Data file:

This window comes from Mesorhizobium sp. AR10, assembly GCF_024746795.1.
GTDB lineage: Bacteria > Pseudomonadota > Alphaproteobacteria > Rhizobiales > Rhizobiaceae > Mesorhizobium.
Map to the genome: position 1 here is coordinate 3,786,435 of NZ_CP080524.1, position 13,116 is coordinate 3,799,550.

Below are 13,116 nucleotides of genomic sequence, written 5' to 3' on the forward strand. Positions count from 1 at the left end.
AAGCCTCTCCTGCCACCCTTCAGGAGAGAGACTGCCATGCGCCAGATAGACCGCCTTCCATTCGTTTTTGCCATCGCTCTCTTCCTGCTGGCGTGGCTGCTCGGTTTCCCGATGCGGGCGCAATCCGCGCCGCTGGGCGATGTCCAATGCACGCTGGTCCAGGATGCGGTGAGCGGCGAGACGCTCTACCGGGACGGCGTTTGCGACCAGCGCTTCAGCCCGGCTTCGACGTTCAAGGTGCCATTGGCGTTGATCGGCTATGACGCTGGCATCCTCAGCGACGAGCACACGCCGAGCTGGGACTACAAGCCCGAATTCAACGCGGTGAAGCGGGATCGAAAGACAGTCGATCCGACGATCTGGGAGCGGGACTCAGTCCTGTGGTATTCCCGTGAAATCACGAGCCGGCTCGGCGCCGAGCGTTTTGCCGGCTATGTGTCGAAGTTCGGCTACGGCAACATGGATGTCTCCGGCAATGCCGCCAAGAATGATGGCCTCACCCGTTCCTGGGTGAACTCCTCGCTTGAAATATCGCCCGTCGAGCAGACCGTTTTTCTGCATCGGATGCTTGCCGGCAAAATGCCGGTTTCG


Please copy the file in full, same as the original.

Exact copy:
This window comes from Mesorhizobium sp. AR10, assembly GCF_024746795.1.
GTDB lineage: Bacteria > Pseudomonadota > Alphaproteobacteria > Rhizobiales > Rhizobiaceae > Mesorhizobium.
Map to the genome: position 1 here is coordinate 3,786,435 of NZ_CP080524.1, position 13,116 is coordinate 3,799,550.

Below are 13,116 nucleotides of genomic sequence, written 5' to 3' on the forward strand. Positions count from 1 at the left end.
AAGCCTCTCCTGCCACCCTTCAGGAGAGAGACTGCCATGCGCCAGATAGACCGCCTTCCATTCGTTTTTGCCATCGCTCTCTTCCTGCTGGCGTGGCTGCTCGGTTTCCCGATGCGGGCGCAATCCGCGCCGCTGGGCGATGTCCAATGCACGCTGGTCCAGGATGCGGTGAGCGGCGAGACGCTCTACCGGGACGGCGTTTGCGACCAGCGCTTCAGCCCGGCTTCGACGTTCAAGGTGCCATTGGCGTTGATCGGCTATGACGCTGGCATCCTCAGCGACGAGCACACGCCGAGCTGGGACTACAAGCCCGAATTCAACGCGGTGAAGCGGGATCGAAAGACAGTCGATCCGACGATCTGGGAGCGGGACTCAGTCCTGTGGTATTCCCGTGAAATCACGAGCCGGCTCGGCGCCGAGCGTTTTGCCGGCTATGTGTCGAAGTTCGGCTACGGCAACATGGATGTCTCCGGCAATGCCGCCAAGAATGATGGCCTCACCCGTTCCTGGGTGAACTCCTCGCTTGAAATATCGCCCGTCGAGCAGACCGTTTTTCTGCATCGGATGCTTGCCGGCAAAATGCCGGTTTCG